Have women broken the glass ceiling?

A recent survey entitled Workplace Insights, showed that while almost all American workers believe that women have made important strides in business over the past ten years, 86 percent surveyed still felt the glass ceiling was very much present. 

The survey, conducted by Adecca USA, a Melville, New York-based staffing company, polled 2,521 adults, 1,407 of which were employed on a full-time or part-time basis. The survey featured a spectrum of pay and workplace statuses.  

Adecco USA's Diversity & Inclusion Director, Lois Cooper, says this about the study's findings: "While we continue to see women breaking barriers and taking on more leadership roles in today's workplace, findings from our most recent Workplace Insights survey show that there are still opportunities for progress to be made in the area of gender equality." 

Linda Stewart, CEO and founder of Epoch, LLC in Boston, agrees: "The glass ceiling is not broken," she says, "it's just becoming much more pliable. Women are slipping through the cracks but [their opportunities] are certainly not equal to men." 

The Workplace Insights survey shows that 59 percent of workers surveyed think women are treated differently to men in the workplace, with 42 percent thinking that women are treated worse.  Stewart could not understand the emphasis on equal treatment.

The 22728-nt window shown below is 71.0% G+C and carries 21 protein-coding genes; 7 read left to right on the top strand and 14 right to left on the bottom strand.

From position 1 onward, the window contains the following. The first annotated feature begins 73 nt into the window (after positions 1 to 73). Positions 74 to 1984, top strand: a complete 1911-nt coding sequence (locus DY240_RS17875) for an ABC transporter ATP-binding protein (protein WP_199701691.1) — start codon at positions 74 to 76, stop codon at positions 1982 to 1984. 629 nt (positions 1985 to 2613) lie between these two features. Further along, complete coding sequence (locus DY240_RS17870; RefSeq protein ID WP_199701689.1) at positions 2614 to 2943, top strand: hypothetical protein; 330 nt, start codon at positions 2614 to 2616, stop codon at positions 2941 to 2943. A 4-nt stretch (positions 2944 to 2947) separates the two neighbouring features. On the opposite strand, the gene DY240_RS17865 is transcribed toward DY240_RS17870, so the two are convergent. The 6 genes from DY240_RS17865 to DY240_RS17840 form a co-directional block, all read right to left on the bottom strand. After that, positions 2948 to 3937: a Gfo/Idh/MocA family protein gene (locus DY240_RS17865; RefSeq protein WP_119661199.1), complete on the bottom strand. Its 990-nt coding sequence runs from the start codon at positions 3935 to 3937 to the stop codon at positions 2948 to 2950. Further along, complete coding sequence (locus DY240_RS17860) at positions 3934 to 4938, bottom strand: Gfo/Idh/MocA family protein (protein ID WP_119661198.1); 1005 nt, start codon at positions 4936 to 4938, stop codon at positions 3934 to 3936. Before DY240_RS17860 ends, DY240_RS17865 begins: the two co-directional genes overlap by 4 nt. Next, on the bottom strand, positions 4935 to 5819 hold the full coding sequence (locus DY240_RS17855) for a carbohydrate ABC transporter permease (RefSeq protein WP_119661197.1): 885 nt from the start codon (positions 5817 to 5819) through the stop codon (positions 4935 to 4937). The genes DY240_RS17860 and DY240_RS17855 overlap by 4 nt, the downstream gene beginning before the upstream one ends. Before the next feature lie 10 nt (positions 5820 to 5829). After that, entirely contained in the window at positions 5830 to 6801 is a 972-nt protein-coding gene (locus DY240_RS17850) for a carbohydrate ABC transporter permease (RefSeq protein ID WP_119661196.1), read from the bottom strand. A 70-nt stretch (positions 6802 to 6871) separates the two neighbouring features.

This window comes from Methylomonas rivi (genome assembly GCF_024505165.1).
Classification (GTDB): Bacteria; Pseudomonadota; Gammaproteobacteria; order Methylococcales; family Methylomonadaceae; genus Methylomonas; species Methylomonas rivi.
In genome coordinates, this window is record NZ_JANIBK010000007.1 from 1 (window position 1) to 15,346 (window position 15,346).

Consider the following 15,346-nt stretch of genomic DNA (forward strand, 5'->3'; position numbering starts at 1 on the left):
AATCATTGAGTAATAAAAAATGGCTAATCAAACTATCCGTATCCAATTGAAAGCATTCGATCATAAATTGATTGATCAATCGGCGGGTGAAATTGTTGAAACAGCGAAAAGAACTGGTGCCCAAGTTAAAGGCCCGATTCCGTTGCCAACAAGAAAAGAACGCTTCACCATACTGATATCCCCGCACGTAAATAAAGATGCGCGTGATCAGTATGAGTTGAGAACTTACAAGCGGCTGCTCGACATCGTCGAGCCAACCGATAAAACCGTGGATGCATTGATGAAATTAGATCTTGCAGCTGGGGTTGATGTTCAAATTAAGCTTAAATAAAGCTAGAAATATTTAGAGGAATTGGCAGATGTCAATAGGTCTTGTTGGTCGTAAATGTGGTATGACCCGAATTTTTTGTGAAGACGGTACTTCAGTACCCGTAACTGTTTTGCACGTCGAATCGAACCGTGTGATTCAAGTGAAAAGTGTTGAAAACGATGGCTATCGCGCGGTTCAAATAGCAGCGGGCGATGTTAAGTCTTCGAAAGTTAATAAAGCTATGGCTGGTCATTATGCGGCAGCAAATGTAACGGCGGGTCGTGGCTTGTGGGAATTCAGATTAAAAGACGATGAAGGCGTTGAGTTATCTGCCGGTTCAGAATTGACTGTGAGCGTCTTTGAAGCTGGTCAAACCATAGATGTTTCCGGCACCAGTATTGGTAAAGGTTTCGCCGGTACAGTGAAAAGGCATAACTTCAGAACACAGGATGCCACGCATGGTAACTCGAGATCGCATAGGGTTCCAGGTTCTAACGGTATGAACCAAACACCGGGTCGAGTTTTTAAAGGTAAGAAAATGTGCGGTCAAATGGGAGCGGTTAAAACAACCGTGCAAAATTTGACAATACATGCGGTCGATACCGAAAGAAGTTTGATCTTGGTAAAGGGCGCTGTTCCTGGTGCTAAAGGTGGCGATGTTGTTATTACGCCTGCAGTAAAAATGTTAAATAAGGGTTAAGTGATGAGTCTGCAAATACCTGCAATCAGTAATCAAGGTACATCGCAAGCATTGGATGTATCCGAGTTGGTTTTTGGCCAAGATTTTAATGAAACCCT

"How big of a problem is that really?" she asks after hearing those survey results. "Men and women are different – in the way that they approach their work and manage… I think sometimes we're afraid to admit that we're different." 

Stewart, previously a senior executive at Fidelity Investments, National Charitable Services and Boston Coach, who some might say has shattered the ceiling herself, noted its effect on her own career: "At Fidelity, I reached a point where I wasn't going to progress any farther," she explains. "That was when I decided to open my own company." 

Epoch LLC is a project-based staffing firm that allows potential employees interested in consulting to name their own salary and working terms. Stewart feels that through this new hiring model, coupled with the latest personnel statistics, (which show that 77 million workers are approaching retirement and only about 40 million coming in to fill those positions) women could stand to further crack the glass ceiling. 

"People will have more of a say in what they get paid, but companies have to be okay with that," Stewart says. "For the first time, the control and power are shifting back to the people… What's happening demographically will accelerate the change." 

The Adecco USA survey, in this same vein, cites that equal treatment at the workplace is getting better for Generation Y. The study found that only 30 percent of Generation Y workers think women are treated worse than men. 

Stewart also sees the currently  male dominated workplace changing in the coming years. She felt the good news is that this pattern will change dramatically because women drive most of the purchasing power and are good at social networking - two necessary skills needed for this change to occur. 

 

While thinking positively, Stewart says that she thinks pay disparity will be closed soon.

  

 

"The gap is closing, although it's not moving as fast as most of us would like," she says.

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